They received a letter from a San Diego law firm called Mintz Levin. And it gets better. Therefore, does this really constitute “playing off the name” of the restaurant? Ruby Tuesday (the restaurant chain with 540 locations and assets approaching $1 billion) is suing Ruby Tuesdays, a five-piece very broke band from Wollongong, Australia, with lifetime revenues of about $1,000, for $2 million. The company also demands that the band destroy all merch and other items that feature the name “Ruby Tuesdays.”
I have some questions:

What would possess the company to pursue such a crazy legal action? Talk about free publicity, right? Whoa. What does an indie band have in common with a company that sells burgers? In fact, the knowing adoption of a mark intending to play off a well-established mark is among the most egregious of trademark violations, warranting courts to apply the harshest of consequences. The name of the band is “Ruby Tuesdays”, not “Ruby Tuesday.” Doesn’t that count? The good news? In fact, up until that letter arrived, they claimed never have ever heard of the place. The band–headed up by a 33-year-old schoolteacher–is getting worldwide press as they fight back against the lawsuit. They’ve timed the release of their debut album, Wooden Moon, just right. Godspeed, my friends. However, the name of a restaurant can. A bit heavy-handed, dude. Although the restaurant’s appropriation of the song title is legal, adds a certain level of hypocrisy to the situation, doesn’t it? The band didn’t name itself after the restaurant chain. It reads in part:
While many artists pay tribute to other artists through imitation, when it comes to imitating famous trademarks, only Ruby Tuesday is entitled to the goodwill of its mark. There’s plenty, actually. Now, there’s a problem. Since the company’s founding in 1972, a number of bands have adopted the names Ruby Tuesday or Ruby Tuesdays with nary a peep from the Rolling Stones or the restaurant’s head office. They can’t keep their merch in stock. And yes, founder Samuel Beall III was a fan of the Rolling Stones, especially, we can assume, the song of that name released in 1966. And if they’re not laughing, they’re disgusted by this use of power against the powerless.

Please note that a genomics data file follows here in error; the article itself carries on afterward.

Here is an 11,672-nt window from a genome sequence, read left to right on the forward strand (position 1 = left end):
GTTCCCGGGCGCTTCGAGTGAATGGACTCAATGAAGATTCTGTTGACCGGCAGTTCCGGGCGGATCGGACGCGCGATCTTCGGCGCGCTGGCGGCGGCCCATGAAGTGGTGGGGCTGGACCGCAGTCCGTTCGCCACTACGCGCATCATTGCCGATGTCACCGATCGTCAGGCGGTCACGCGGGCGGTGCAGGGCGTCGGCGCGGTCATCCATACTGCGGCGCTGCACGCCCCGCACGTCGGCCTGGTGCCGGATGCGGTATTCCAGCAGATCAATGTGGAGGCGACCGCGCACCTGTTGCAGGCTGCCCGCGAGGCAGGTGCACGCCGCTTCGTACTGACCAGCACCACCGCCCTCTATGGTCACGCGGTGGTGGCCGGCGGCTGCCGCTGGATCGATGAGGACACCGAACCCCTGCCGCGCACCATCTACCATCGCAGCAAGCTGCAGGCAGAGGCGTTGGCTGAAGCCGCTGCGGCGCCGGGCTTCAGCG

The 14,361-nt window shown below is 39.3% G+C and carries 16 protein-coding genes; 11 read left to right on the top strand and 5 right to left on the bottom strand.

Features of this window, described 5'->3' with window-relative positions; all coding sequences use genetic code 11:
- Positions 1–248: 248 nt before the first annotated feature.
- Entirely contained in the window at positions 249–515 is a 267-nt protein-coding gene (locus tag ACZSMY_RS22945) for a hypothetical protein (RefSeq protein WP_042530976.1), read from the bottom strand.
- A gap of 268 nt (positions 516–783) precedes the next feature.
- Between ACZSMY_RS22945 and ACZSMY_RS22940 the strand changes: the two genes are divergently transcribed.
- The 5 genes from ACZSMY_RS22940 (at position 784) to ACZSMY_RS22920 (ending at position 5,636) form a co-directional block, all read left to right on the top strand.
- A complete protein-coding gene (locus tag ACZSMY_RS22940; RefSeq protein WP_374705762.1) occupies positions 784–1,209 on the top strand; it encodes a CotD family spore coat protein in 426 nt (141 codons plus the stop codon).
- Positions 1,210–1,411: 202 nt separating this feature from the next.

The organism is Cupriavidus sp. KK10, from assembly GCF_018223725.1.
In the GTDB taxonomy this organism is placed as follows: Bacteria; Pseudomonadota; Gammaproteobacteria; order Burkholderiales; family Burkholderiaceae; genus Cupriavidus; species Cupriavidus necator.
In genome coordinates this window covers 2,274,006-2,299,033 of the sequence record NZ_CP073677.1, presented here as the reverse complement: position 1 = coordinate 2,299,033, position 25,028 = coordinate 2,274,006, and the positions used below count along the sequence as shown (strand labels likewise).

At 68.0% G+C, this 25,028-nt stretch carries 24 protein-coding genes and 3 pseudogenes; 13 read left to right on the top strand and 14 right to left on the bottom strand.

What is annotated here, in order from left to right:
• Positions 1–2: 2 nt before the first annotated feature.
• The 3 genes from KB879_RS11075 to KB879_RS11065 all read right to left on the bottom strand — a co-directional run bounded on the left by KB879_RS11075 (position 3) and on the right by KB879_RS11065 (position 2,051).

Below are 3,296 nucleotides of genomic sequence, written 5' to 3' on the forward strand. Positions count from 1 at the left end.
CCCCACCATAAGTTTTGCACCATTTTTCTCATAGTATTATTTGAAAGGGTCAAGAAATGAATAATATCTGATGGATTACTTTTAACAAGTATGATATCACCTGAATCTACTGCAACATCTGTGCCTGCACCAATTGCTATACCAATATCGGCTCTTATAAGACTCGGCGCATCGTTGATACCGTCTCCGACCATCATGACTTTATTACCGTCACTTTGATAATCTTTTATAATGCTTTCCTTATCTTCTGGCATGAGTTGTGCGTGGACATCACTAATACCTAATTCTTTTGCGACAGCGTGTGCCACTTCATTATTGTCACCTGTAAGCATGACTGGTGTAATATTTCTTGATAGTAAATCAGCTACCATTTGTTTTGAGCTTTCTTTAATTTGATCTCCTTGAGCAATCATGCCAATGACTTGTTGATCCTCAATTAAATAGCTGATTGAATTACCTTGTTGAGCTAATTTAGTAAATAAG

Behold GayC/DC. They’re a gay AC/DC tribute band.

Behold GayC/DC. They’re a gay AC/DC tribute band.
Songs include “Whole Lotta José,” “Dirty Dudes Done Dirt Cheap” and, er, “Let There Be Cock.”
Read more at Loudwire. Here’s another band to add to the list of tribute acts with a twist. GayC/DC is the long lasting (est. early 2000s) LA-based group that puts a same-sex spin on the Thunder from Down Under.   Note that guitarist Karl Rumpf wears a schoolgirl outfit and that the drummer is named Phellatio Rudd.

A drum solo with a twist

A drum solo with a twist
Nice meter, too. (Thanks to Danny for the link.) Impressive, dude. I can’t imagine how long it took this guy to get this down.